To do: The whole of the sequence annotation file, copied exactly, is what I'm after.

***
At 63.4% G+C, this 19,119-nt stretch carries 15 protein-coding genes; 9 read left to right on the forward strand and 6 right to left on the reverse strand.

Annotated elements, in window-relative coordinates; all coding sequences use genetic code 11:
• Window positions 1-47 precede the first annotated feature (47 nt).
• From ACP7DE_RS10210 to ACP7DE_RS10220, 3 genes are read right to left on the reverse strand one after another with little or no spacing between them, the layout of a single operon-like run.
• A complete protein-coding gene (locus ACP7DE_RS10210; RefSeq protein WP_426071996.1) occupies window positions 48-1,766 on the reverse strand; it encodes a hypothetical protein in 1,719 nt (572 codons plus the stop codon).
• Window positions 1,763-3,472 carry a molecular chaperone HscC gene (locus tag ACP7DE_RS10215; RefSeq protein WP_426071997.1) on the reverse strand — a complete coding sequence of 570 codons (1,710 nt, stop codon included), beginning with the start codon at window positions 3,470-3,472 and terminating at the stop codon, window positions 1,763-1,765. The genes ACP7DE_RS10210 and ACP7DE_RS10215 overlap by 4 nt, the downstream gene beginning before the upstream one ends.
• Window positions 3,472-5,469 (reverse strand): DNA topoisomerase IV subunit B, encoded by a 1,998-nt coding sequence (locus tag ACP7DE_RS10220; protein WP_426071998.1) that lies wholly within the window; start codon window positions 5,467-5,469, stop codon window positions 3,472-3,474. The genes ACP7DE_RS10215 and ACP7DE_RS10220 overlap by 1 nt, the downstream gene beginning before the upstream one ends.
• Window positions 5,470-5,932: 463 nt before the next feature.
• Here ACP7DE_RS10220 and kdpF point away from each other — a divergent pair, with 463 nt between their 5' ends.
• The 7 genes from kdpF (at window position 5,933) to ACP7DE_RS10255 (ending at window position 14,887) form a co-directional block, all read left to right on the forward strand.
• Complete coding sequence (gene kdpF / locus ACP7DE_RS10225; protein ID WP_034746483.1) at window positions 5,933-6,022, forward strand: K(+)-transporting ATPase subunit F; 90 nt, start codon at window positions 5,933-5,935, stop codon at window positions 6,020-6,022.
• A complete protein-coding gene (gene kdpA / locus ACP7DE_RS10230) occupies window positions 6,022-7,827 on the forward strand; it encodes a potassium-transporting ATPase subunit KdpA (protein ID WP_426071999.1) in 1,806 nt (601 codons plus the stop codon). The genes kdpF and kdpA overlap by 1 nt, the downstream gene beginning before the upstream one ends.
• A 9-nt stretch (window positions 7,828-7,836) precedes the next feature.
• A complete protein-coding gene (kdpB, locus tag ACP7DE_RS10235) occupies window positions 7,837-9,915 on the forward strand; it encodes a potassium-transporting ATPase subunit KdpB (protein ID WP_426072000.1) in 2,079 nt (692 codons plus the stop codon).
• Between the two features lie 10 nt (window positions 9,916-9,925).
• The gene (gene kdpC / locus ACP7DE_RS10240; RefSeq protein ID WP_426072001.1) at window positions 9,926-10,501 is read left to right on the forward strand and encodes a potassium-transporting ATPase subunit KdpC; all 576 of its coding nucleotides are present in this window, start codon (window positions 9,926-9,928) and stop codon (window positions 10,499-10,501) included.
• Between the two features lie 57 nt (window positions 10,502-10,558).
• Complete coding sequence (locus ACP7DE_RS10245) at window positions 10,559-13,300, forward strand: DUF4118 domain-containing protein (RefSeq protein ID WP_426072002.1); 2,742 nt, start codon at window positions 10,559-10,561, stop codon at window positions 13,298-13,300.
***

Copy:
At 63.4% G+C, this 19,119-nt stretch carries 15 protein-coding genes; 9 read left to right on the forward strand and 6 right to left on the reverse strand.

Annotated elements, in window-relative coordinates; all coding sequences use genetic code 11:
• Window positions 1-47 precede the first annotated feature (47 nt).
• From ACP7DE_RS10210 to ACP7DE_RS10220, 3 genes are read right to left on the reverse strand one after another with little or no spacing between them, the layout of a single operon-like run.
• A complete protein-coding gene (locus ACP7DE_RS10210; RefSeq protein WP_426071996.1) occupies window positions 48-1,766 on the reverse strand; it encodes a hypothetical protein in 1,719 nt (572 codons plus the stop codon).
• Window positions 1,763-3,472 carry a molecular chaperone HscC gene (locus tag ACP7DE_RS10215; RefSeq protein WP_426071997.1) on the reverse strand — a complete coding sequence of 570 codons (1,710 nt, stop codon included), beginning with the start codon at window positions 3,470-3,472 and terminating at the stop codon, window positions 1,763-1,765. The genes ACP7DE_RS10210 and ACP7DE_RS10215 overlap by 4 nt, the downstream gene beginning before the upstream one ends.
• Window positions 3,472-5,469 (reverse strand): DNA topoisomerase IV subunit B, encoded by a 1,998-nt coding sequence (locus tag ACP7DE_RS10220; protein WP_426071998.1) that lies wholly within the window; start codon window positions 5,467-5,469, stop codon window positions 3,472-3,474. The genes ACP7DE_RS10215 and ACP7DE_RS10220 overlap by 1 nt, the downstream gene beginning before the upstream one ends.
• Window positions 5,470-5,932: 463 nt before the next feature.
• Here ACP7DE_RS10220 and kdpF point away from each other — a divergent pair, with 463 nt between their 5' ends.
• The 7 genes from kdpF (at window position 5,933) to ACP7DE_RS10255 (ending at window position 14,887) form a co-directional block, all read left to right on the forward strand.
• Complete coding sequence (gene kdpF / locus ACP7DE_RS10225; protein ID WP_034746483.1) at window positions 5,933-6,022, forward strand: K(+)-transporting ATPase subunit F; 90 nt, start codon at window positions 5,933-5,935, stop codon at window positions 6,020-6,022.
• A complete protein-coding gene (gene kdpA / locus ACP7DE_RS10230) occupies window positions 6,022-7,827 on the forward strand; it encodes a potassium-transporting ATPase subunit KdpA (protein ID WP_426071999.1) in 1,806 nt (601 codons plus the stop codon). The genes kdpF and kdpA overlap by 1 nt, the downstream gene beginning before the upstream one ends.
• A 9-nt stretch (window positions 7,828-7,836) precedes the next feature.
• A complete protein-coding gene (kdpB, locus tag ACP7DE_RS10235) occupies window positions 7,837-9,915 on the forward strand; it encodes a potassium-transporting ATPase subunit KdpB (protein ID WP_426072000.1) in 2,079 nt (692 codons plus the stop codon).
• Between the two features lie 10 nt (window positions 9,916-9,925).
• The gene (gene kdpC / locus ACP7DE_RS10240; RefSeq protein ID WP_426072001.1) at window positions 9,926-10,501 is read left to right on the forward strand and encodes a potassium-transporting ATPase subunit KdpC; all 576 of its coding nucleotides are present in this window, start codon (window positions 9,926-9,928) and stop codon (window positions 10,499-10,501) included.
• Between the two features lie 57 nt (window positions 10,502-10,558).
• Complete coding sequence (locus ACP7DE_RS10245) at window positions 10,559-13,300, forward strand: DUF4118 domain-containing protein (RefSeq protein ID WP_426072002.1); 2,742 nt, start codon at window positions 10,559-10,561, stop codon at window positions 13,298-13,300.